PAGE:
Iran well prepared for the worst

Most discussions of possible United States military operations in the Persian Gulf, should Iran try to prevent maritime traffic from going through the Strait of Hormuz, generally say that while it would not be a cakewalk, it would not be an enormously difficult task either.

But that conventional wisdom is wrong, according to a recent report issued by an independent, non-profit public policy research institute in Washington DC. The report found that the traditional post-Cold War US military ability to project power overseas with few serious challenges to its freedom of action may be rapidly drawing to a close.

While such conclusions have been voiced before, most notably in regard to capabilities being developed by the People's Republic of China - which is developing an anti-access/area-denial (A2/AD) battle network that could constrain the US military's ability to maneuver in the air, sea, undersea, space and cyber-space operating domains - China is hardly the only country that has developed such options.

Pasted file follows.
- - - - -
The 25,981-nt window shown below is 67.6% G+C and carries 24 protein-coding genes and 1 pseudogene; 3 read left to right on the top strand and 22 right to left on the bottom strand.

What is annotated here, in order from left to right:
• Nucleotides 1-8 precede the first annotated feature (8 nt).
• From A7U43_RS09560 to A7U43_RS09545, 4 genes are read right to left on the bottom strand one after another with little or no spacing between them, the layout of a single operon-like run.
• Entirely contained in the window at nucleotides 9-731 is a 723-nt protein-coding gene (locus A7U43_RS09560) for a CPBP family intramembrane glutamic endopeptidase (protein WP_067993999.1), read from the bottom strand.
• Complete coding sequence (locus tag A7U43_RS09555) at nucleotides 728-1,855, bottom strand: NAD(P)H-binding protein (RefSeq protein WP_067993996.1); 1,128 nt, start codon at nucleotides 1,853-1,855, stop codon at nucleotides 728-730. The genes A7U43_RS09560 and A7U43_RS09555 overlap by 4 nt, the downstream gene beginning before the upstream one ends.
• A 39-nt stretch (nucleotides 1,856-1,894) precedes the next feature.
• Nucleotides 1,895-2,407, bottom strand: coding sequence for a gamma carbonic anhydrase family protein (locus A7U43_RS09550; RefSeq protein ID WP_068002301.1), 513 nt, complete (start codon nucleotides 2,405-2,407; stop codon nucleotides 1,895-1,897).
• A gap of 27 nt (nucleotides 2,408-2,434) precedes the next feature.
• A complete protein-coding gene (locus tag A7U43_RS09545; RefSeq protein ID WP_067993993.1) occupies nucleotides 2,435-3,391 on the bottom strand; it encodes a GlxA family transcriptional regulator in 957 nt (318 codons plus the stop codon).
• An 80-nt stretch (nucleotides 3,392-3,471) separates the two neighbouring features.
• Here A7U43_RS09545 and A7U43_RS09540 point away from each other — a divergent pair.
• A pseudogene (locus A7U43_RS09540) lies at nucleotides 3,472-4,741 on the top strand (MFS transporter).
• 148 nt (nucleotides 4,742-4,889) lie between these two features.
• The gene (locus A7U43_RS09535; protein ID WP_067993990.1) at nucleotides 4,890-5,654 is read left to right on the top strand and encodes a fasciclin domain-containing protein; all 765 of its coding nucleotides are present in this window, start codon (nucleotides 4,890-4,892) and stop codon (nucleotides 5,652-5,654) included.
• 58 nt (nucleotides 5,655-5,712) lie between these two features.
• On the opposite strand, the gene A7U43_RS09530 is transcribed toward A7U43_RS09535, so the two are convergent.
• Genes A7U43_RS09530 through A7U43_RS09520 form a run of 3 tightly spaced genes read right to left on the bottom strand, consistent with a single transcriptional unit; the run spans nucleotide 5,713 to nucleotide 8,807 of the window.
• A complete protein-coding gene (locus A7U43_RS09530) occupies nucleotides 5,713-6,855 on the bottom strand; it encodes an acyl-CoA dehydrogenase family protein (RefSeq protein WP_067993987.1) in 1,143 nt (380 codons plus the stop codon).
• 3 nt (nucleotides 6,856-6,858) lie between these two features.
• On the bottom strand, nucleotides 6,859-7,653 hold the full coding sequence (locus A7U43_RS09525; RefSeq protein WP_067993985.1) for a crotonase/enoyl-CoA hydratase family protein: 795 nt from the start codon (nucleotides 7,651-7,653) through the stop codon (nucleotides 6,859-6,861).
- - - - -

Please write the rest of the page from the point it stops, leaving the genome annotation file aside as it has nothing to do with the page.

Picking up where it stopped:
According to the report published by the Center for Strategic and Budgetary Assessments (CSBA), "Iran, in particular, has been investing in new capabilities that could be used to deter, delay or prevent effective US military operations in the Persian Gulf. Iran's acquisitions of weapons that it could use to deny access to the Gulf, control the flow of oil and gas from the region, and conduct acts of aggression or coercion, are of grave conc... >>>

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